When it comes to raising money, we have all sorts of sophisticated devices at our disposal: market research, parlor meetings, silent auctions, lavish dinners with celebrated speakers and a “development” staff at the ready. Earlier generations had the Yom Kippur Appeal and bingo.
A board game whose objective was to cover five numbers straight in a horizontal, diagonal or vertical line, at which point the winner would cry out, “Bingo!” and win a few kopeks, bingo came into its own during the Depression when dwindling incomes foreclosed on more well-established and costly forms of pleasure and leisure culture. The country is now “game-minded,” The New York Times proclaimed in 1935, noting how Americans, with time on their hands and pennies in their pockets, seized on jigsaw puzzles and bingo to while away their idle hours. The game was so new, in fact, that, a decade later, the Times noted that the word “bingo” had yet to enter the dictionary.
Bingo the word may not have made its way into Funk & Wagnalls, but by the late 1930s, bingo the game was all the rage in cities up and down the East Coast. Movie theaters, social halls and, increasingly, Catholic churches and synagogues featured weekly bingo nights that drew thousands of paying customers. Financially pressed movie houses, for their part, turned to bingo to draw Depression-era audiences back to the cinema. Although Hollywood “decried this desecration of its sacred cinema temples,” as one contemporary observer put it, bingo night at the local movie theater packed the house. Catholic churches, in turn, turned to bingo to supplement the diminishing returns of the collection plate; in short order, synagogues, their revenues also steadily dropping, followed suit.
As bingo took hold, New York’s mayor, Fiorello LaGuardia, and other local politicos took steps to check its popularity. Fearful lest the underworld, or what one law enforcement official called “mercenary intruders,” assume control of bingo games and turn them into a “racket,” he ordered a temporary “bingo ban” in 1938. A few years later, the New York State Legislature, picking up where LaGuardia left off, changed the rules of the game. Thanks to legislation passed in Albany, bingo no longer could be played in a movie theater or in social halls rented specifically for that purpose. In fact, the only venue in which the game could be played legitimately and legally was within the precincts of a church or synagogue, where the proceeds went toward a charitable cause.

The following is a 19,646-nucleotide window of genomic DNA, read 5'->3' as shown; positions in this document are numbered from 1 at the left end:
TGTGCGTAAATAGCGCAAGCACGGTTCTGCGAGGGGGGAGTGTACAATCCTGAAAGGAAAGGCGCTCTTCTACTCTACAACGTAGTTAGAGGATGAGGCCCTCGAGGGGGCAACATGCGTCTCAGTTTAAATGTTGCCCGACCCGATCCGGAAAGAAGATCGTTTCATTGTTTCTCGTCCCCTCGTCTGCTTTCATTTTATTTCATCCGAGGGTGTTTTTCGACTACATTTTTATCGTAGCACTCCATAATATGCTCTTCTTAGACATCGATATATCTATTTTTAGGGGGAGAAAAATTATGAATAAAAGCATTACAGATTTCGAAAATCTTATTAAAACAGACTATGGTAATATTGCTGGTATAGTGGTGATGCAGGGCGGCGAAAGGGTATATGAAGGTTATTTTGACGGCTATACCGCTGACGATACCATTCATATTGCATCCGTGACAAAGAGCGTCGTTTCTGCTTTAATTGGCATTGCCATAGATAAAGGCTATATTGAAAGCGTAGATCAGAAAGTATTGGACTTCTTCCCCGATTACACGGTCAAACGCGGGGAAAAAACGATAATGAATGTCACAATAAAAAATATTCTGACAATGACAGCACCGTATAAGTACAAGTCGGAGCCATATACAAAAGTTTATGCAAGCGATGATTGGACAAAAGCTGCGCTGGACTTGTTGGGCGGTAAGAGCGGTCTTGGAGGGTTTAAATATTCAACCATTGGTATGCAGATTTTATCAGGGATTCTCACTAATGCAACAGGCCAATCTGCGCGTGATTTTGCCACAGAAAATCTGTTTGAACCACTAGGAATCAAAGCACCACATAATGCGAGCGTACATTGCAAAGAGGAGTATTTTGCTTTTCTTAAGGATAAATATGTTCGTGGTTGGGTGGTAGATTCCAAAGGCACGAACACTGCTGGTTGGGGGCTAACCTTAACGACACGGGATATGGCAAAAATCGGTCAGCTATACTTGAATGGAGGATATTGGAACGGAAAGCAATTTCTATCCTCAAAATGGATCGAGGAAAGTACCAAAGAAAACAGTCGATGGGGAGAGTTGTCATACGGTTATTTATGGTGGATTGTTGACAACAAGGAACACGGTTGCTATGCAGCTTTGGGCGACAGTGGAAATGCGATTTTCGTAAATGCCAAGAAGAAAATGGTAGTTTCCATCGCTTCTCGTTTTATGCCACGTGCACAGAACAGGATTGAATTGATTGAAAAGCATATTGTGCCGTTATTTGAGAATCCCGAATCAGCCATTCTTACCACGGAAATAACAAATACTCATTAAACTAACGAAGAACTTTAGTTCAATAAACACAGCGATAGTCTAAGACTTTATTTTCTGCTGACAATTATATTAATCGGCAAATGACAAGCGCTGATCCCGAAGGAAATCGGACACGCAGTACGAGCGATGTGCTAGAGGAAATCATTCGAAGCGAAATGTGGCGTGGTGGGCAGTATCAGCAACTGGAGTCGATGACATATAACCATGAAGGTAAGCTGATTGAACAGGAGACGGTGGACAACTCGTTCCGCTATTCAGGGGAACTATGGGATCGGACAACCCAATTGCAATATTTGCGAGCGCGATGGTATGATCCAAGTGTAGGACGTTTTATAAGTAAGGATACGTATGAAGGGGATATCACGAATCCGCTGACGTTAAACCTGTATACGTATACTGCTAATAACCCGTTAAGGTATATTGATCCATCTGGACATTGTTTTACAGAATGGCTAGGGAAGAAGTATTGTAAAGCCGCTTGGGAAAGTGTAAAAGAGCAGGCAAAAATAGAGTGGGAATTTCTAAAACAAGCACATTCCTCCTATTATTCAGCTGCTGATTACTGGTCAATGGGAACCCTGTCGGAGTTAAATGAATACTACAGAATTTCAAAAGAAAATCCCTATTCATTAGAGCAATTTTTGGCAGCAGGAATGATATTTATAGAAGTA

Still, if LaGuardia had his way, bingo would be outlawed in those places, as well. In one of his weekly “Talking to the People” radio addresses, the mayor insisted that if “bingo is unlawful in one place, the same game cannot be lawful in another place. Do I make myself clear?”
Apparently, the Church thought so. In 1942, all bingo games held within the Archdiocese of New York were discontinued. The Presbyterian General Assembly also added its voice to the chorus, denouncing bingo and other games of chance as “not in keeping with the Christian doctrine and life,” and calling on its faithful to bring these games to an end voluntarily. But the Jews, in the absence of a binding central authority, proceeded on an ad hoc, congregation-by-congregation basis. As late as 1955, when a new legislative initiative to legalize bingo in religious institutions was being considered, the New York Board of Rabbis publicly opposed the proposition. “The raising of funds through bingo games, even for worthy causes, is not in consonance with the high standards of morality and dignity which the synagogue sets for the general community,” it resolved. Conceding that financial need was the driving force behind synagogue-sponsored bingo games, the Rev. Dr. Julius Mark of Temple Emanu-El took matters a step further, wondering whether it might be better to “struggle along to the best of our ability rather than to depend on… an immoral means to gain moral ends. Should not the church and synagogue be the last place in which gambling is permitted?”
The Rabbinical Assembly’s Committee on Jewish Law and Standards also took up the challenge of bingo, ruling in 1957 that spiritual considerations, rather than strictly halachic ones, militated against synagogues hosting bingo games. Over the course of the next two decades, the committee periodically revisited the issue, each time reaffirming its opposition in stronger and stronger terms. Bingo and other games of chance, when played in the synagogue, were a “hillul Hashem” (a desecration of God’s name), Rabbi Ben Zion Bokser declared, while his colleague, Rabbi Sanford D. Shanblatt, pronounced them a “degradation.”
Whether on its own steam or because of religiously inspired critiques like these, bingo gradually withered away. Some of its fans, opting for bigger stakes, made for Atlantic City and for Las Vegas; others came to think of the game as déclassé. Many of its sponsors, meanwhile, found more newfangled, less socially suspect ways to attend to the congregational budget. Still, bingo hasn’t disappeared entirely. A recent article in the Boston Globe reported that the town of Milton, Mass., which lays claim to two ongoing bingo games — one at Temple Shalom and the other at St. Agatha’s — has become a veritable bingo destination. Their social halls crammed with avid bingoists, as the game’s fans were once called, the synagogue and church between them generate more than $1 million a year in revenue.
This story "Bingo’s Sacred History" was written by Jenna Weissman Joselit.